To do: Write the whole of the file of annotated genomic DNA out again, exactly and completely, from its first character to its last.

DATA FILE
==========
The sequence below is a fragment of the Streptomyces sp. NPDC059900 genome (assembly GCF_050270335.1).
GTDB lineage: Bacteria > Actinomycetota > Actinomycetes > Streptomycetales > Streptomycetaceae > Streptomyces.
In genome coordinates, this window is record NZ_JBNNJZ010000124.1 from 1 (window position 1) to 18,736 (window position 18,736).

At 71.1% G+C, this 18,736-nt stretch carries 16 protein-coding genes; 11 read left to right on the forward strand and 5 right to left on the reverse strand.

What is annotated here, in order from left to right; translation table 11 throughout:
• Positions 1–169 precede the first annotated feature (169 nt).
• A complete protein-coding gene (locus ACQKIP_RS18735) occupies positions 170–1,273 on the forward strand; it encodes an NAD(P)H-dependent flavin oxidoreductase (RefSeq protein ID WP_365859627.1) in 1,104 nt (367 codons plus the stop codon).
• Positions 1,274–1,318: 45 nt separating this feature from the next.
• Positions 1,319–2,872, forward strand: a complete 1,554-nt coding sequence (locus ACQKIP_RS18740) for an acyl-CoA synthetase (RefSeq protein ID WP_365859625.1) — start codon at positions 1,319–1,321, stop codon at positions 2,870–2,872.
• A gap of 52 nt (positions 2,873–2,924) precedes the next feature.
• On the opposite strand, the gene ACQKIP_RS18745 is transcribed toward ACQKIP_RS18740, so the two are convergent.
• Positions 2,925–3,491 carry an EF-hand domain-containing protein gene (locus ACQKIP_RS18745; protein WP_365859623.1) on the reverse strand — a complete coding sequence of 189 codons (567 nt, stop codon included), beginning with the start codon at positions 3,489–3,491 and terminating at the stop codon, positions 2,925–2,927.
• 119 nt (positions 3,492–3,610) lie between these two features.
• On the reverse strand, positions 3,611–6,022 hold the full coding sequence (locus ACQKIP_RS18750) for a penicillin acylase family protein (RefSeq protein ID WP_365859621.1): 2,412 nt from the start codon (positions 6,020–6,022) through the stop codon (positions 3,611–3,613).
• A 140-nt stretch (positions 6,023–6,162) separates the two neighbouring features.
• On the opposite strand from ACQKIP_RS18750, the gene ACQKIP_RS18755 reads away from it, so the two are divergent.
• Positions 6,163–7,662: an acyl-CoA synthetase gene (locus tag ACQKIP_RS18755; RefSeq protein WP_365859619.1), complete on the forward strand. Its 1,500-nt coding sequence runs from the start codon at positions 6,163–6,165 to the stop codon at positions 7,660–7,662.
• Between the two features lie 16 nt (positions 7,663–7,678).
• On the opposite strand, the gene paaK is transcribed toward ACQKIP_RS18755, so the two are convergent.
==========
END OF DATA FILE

The sequence below is a fragment of the Streptomyces sp. NPDC059900 genome (assembly GCF_050270335.1).
GTDB lineage: Bacteria > Actinomycetota > Actinomycetes > Streptomycetales > Streptomycetaceae > Streptomyces.
In genome coordinates, this window is record NZ_JBNNJZ010000124.1 from 1 (window position 1) to 18,736 (window position 18,736).

At 71.1% G+C, this 18,736-nt stretch carries 16 protein-coding genes; 11 read left to right on the forward strand and 5 right to left on the reverse strand.

What is annotated here, in order from left to right; translation table 11 throughout:
• Positions 1–169 precede the first annotated feature (169 nt).
• A complete protein-coding gene (locus ACQKIP_RS18735) occupies positions 170–1,273 on the forward strand; it encodes an NAD(P)H-dependent flavin oxidoreductase (RefSeq protein ID WP_365859627.1) in 1,104 nt (367 codons plus the stop codon).
• Positions 1,274–1,318: 45 nt separating this feature from the next.
• Positions 1,319–2,872, forward strand: a complete 1,554-nt coding sequence (locus ACQKIP_RS18740) for an acyl-CoA synthetase (RefSeq protein ID WP_365859625.1) — start codon at positions 1,319–1,321, stop codon at positions 2,870–2,872.
• A gap of 52 nt (positions 2,873–2,924) precedes the next feature.
• On the opposite strand, the gene ACQKIP_RS18745 is transcribed toward ACQKIP_RS18740, so the two are convergent.
• Positions 2,925–3,491 carry an EF-hand domain-containing protein gene (locus ACQKIP_RS18745; protein WP_365859623.1) on the reverse strand — a complete coding sequence of 189 codons (567 nt, stop codon included), beginning with the start codon at positions 3,489–3,491 and terminating at the stop codon, positions 2,925–2,927.
• 119 nt (positions 3,492–3,610) lie between these two features.
• On the reverse strand, positions 3,611–6,022 hold the full coding sequence (locus ACQKIP_RS18750) for a penicillin acylase family protein (RefSeq protein ID WP_365859621.1): 2,412 nt from the start codon (positions 6,020–6,022) through the stop codon (positions 3,611–3,613).
• A 140-nt stretch (positions 6,023–6,162) separates the two neighbouring features.
• On the opposite strand from ACQKIP_RS18750, the gene ACQKIP_RS18755 reads away from it, so the two are divergent.
• Positions 6,163–7,662: an acyl-CoA synthetase gene (locus tag ACQKIP_RS18755; RefSeq protein WP_365859619.1), complete on the forward strand. Its 1,500-nt coding sequence runs from the start codon at positions 6,163–6,165 to the stop codon at positions 7,660–7,662.
• Between the two features lie 16 nt (positions 7,663–7,678).
• On the opposite strand, the gene paaK is transcribed toward ACQKIP_RS18755, so the two are convergent.